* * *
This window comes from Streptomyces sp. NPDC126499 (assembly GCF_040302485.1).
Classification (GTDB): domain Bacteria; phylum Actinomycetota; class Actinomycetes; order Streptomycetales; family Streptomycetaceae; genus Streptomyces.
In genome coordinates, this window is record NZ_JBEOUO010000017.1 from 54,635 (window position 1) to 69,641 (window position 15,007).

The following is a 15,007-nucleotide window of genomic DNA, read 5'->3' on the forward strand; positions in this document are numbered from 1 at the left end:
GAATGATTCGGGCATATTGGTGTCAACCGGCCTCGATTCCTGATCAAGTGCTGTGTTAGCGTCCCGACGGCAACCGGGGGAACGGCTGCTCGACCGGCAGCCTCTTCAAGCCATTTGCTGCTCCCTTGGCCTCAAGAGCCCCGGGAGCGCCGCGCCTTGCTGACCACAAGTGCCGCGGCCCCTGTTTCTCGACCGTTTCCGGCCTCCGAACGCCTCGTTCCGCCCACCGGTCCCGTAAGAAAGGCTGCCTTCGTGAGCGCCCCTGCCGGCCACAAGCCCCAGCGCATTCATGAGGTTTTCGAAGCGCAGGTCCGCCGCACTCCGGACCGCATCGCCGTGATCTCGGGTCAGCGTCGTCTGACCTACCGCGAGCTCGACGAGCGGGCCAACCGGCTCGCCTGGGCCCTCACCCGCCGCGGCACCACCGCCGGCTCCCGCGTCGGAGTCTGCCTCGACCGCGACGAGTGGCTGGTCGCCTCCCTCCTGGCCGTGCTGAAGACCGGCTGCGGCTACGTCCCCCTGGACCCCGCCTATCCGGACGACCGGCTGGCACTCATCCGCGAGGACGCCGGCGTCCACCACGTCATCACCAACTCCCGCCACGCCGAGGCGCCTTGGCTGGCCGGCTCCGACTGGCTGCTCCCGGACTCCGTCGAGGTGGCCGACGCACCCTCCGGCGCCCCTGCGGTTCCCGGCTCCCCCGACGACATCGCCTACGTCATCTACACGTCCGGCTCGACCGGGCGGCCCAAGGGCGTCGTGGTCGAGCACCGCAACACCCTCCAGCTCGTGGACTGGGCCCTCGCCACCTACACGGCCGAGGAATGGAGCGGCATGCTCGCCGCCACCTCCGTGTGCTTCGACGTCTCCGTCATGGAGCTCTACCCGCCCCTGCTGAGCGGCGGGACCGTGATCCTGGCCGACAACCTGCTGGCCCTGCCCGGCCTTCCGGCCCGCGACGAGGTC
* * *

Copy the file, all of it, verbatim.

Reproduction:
This window comes from Streptomyces sp. NPDC126499 (assembly GCF_040302485.1).
Classification (GTDB): domain Bacteria; phylum Actinomycetota; class Actinomycetes; order Streptomycetales; family Streptomycetaceae; genus Streptomyces.
In genome coordinates, this window is record NZ_JBEOUO010000017.1 from 54,635 (window position 1) to 69,641 (window position 15,007).

The following is a 15,007-nucleotide window of genomic DNA, read 5'->3' on the forward strand; positions in this document are numbered from 1 at the left end:
GAATGATTCGGGCATATTGGTGTCAACCGGCCTCGATTCCTGATCAAGTGCTGTGTTAGCGTCCCGACGGCAACCGGGGGAACGGCTGCTCGACCGGCAGCCTCTTCAAGCCATTTGCTGCTCCCTTGGCCTCAAGAGCCCCGGGAGCGCCGCGCCTTGCTGACCACAAGTGCCGCGGCCCCTGTTTCTCGACCGTTTCCGGCCTCCGAACGCCTCGTTCCGCCCACCGGTCCCGTAAGAAAGGCTGCCTTCGTGAGCGCCCCTGCCGGCCACAAGCCCCAGCGCATTCATGAGGTTTTCGAAGCGCAGGTCCGCCGCACTCCGGACCGCATCGCCGTGATCTCGGGTCAGCGTCGTCTGACCTACCGCGAGCTCGACGAGCGGGCCAACCGGCTCGCCTGGGCCCTCACCCGCCGCGGCACCACCGCCGGCTCCCGCGTCGGAGTCTGCCTCGACCGCGACGAGTGGCTGGTCGCCTCCCTCCTGGCCGTGCTGAAGACCGGCTGCGGCTACGTCCCCCTGGACCCCGCCTATCCGGACGACCGGCTGGCACTCATCCGCGAGGACGCCGGCGTCCACCACGTCATCACCAACTCCCGCCACGCCGAGGCGCCTTGGCTGGCCGGCTCCGACTGGCTGCTCCCGGACTCCGTCGAGGTGGCCGACGCACCCTCCGGCGCCCCTGCGGTTCCCGGCTCCCCCGACGACATCGCCTACGTCATCTACACGTCCGGCTCGACCGGGCGGCCCAAGGGCGTCGTGGTCGAGCACCGCAACACCCTCCAGCTCGTGGACTGGGCCCTCGCCACCTACACGGCCGAGGAATGGAGCGGCATGCTCGCCGCCACCTCCGTGTGCTTCGACGTCTCCGTCATGGAGCTCTACCCGCCCCTGCTGAGCGGCGGGACCGTGATCCTGGCCGACAACCTGCTGGCCCTGCCCGGCCTTCCGGCCCGCGACGAGGTC